Friday, 13 May 2011

(Almost) Translate the InChI code into JavaScript Part II

So, following on from Part I...

Let's download the InChI code and try to convert it to JavaScript. To put some sort of figure on the size of the codebase, the C code in INCHI_API/inchi_dll comes to 106K lines (including everything via "wc -l") or 4.8M.

The usual procedure to compile the InChI code is to type "make" in INCHI_API/gcc_so_makefile. Instead, comment out line 2 of the Makefile and then do the following to run make:
export EMMAKEN_COMPILER=/home/user/Tools/llvm-2.9/cbuild/Release/bin/clang
LINKER=/home/user/Tools/emscripten-git/tools/ SHARED_LINK=/home/user/Tools/emscripten-git/tools/ C_COMPILER=/home/user/Tools/emscripten-git/tools/ make
cd result
export PATH=~/Tools/llvm-2.9/cbuild/Release/bin:$PATH
llvm-dis -show-annotations
This creates, composed of LLVM disassembled bytecode, which we now convert to JavaScript in the same way as with "Hello World" previously:
# Run emscripten
$EMSCRIPTEN/ $V8/d8 > inchi.js

# Run the Javascript using v8
$V8/d8 inchi.js
Running it, of course, does nothing - it's just a library. Well, I say "just", but it's about 400K lines of code weighing in at 15M. With minification (YUI Compressor) we can get that down to ~7.5M, which zips down to 2MB. The emscripten author recommends passing it through Google Closure (which optimises and minifies the code) but it crashes out with some complaint about hitting a recursion limit. I don't know if it's a problem with the JavaScript code, a bug in Closure or just a feature of InChI generation. It also causes Spidermonkey (and hence Firefox) to complain about maxing out on stack space. Again, I don't know whether there's a way around this.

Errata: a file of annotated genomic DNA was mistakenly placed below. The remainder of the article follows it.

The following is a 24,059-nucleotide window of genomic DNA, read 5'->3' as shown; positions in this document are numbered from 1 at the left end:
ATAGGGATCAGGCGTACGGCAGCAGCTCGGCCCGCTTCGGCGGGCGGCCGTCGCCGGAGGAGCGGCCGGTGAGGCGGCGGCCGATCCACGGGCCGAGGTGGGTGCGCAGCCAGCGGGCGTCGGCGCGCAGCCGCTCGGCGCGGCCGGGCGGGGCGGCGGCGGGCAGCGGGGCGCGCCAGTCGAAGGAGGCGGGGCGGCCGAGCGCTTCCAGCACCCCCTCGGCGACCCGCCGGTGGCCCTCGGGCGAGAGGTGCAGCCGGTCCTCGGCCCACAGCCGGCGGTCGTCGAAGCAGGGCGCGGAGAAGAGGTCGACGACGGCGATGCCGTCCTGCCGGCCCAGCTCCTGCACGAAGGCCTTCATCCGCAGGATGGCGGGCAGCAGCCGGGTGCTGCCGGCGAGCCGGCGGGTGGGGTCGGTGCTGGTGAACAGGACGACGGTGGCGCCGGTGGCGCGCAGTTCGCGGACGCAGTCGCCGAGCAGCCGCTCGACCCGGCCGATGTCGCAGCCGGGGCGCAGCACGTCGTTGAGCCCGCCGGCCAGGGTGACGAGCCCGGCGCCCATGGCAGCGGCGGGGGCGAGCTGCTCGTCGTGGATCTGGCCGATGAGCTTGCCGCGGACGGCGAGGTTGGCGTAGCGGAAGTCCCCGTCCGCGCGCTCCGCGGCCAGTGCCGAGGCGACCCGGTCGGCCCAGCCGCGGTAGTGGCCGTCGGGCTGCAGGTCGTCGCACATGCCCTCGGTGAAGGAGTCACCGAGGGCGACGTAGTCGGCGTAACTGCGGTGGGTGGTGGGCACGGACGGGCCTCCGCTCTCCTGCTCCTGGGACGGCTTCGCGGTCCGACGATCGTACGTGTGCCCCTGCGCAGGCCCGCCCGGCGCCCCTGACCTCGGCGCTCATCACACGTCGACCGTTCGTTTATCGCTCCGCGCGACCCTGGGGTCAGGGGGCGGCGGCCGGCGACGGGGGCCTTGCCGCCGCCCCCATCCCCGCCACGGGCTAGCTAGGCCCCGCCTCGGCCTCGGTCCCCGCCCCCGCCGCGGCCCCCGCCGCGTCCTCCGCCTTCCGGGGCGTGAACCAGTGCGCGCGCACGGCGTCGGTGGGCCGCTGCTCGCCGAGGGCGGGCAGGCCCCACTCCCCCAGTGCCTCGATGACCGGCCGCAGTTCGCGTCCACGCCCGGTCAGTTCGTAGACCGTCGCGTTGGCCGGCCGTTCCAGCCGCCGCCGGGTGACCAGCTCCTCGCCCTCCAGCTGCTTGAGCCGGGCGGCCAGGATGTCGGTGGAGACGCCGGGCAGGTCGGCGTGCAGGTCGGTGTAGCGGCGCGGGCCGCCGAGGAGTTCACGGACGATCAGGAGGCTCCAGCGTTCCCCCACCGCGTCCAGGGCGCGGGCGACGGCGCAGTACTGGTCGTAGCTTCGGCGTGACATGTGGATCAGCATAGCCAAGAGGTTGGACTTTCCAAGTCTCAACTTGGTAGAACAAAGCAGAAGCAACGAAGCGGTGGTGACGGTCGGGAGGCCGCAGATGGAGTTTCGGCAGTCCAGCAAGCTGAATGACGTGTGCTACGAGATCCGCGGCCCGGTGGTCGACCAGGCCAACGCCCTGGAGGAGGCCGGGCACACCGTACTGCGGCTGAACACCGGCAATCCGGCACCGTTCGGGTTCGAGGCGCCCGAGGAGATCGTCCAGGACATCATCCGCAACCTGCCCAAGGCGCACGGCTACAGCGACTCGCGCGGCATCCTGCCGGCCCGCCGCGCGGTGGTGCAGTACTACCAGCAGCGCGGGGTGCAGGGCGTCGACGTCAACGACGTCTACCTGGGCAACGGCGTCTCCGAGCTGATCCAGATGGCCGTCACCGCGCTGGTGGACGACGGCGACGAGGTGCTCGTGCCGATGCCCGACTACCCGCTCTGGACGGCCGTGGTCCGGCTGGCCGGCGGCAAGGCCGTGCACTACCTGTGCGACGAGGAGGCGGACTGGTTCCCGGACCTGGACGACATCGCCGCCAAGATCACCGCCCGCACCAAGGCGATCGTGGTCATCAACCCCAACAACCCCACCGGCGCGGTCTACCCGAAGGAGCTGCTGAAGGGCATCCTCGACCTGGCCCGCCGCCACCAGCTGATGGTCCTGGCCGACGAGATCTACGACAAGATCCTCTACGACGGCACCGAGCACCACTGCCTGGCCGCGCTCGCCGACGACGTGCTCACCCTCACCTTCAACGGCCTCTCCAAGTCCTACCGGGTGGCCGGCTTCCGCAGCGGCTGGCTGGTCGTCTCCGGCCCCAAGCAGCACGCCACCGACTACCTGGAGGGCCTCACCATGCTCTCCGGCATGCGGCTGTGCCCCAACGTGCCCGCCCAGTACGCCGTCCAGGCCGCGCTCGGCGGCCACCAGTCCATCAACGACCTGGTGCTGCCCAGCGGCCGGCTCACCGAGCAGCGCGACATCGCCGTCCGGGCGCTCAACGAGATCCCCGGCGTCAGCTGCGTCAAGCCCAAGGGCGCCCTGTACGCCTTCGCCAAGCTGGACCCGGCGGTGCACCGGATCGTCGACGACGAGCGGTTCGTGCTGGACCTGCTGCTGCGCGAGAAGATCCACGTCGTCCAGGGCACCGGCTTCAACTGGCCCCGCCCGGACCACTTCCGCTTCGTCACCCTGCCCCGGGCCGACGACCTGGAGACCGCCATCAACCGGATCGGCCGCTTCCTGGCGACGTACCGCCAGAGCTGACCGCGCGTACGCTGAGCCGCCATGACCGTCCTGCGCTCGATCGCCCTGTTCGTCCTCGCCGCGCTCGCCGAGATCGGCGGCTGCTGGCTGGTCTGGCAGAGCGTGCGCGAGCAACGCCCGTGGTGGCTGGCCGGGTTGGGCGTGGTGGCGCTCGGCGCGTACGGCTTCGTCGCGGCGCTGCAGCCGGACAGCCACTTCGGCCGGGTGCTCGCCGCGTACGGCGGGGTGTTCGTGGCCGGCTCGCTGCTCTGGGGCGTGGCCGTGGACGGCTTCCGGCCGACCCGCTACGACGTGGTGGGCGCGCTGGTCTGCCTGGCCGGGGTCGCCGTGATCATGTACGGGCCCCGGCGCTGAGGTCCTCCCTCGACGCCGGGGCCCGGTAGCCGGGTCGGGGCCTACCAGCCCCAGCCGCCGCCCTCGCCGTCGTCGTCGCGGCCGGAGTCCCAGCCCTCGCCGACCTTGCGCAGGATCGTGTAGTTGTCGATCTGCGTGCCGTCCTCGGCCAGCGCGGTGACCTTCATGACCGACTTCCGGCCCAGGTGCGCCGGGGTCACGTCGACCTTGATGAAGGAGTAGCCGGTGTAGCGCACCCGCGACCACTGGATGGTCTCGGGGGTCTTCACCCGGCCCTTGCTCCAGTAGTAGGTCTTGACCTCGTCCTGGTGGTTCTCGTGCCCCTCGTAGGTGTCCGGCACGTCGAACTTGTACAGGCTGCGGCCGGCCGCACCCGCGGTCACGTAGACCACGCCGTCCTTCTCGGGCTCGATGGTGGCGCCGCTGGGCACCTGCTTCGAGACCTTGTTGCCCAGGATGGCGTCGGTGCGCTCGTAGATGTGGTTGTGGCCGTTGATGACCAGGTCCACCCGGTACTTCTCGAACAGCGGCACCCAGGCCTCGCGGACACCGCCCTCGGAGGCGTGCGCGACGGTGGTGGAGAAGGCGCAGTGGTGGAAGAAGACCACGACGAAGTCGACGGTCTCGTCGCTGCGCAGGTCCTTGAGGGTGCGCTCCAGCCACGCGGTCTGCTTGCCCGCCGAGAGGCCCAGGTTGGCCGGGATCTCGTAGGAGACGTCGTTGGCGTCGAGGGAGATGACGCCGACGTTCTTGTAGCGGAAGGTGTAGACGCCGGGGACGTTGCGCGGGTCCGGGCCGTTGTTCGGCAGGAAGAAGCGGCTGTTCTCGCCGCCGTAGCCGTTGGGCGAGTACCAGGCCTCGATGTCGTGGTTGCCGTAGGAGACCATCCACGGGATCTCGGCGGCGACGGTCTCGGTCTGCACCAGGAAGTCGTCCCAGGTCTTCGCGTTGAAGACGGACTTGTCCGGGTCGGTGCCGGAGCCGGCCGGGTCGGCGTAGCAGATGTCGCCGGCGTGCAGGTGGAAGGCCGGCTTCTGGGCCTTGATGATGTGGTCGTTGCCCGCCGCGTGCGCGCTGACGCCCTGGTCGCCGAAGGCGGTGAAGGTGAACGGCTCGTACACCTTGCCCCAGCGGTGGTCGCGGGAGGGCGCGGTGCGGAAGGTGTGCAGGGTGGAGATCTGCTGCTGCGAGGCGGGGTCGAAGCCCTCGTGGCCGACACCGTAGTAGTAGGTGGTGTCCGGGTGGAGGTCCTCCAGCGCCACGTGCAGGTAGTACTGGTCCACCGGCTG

The next step is to write some code that does something useful with the library. That's all covered in Part III of course.


Igor said...

you might have seen this already - QEMU
ported to JavaScript and running Linux in the browser!

baoilleach said...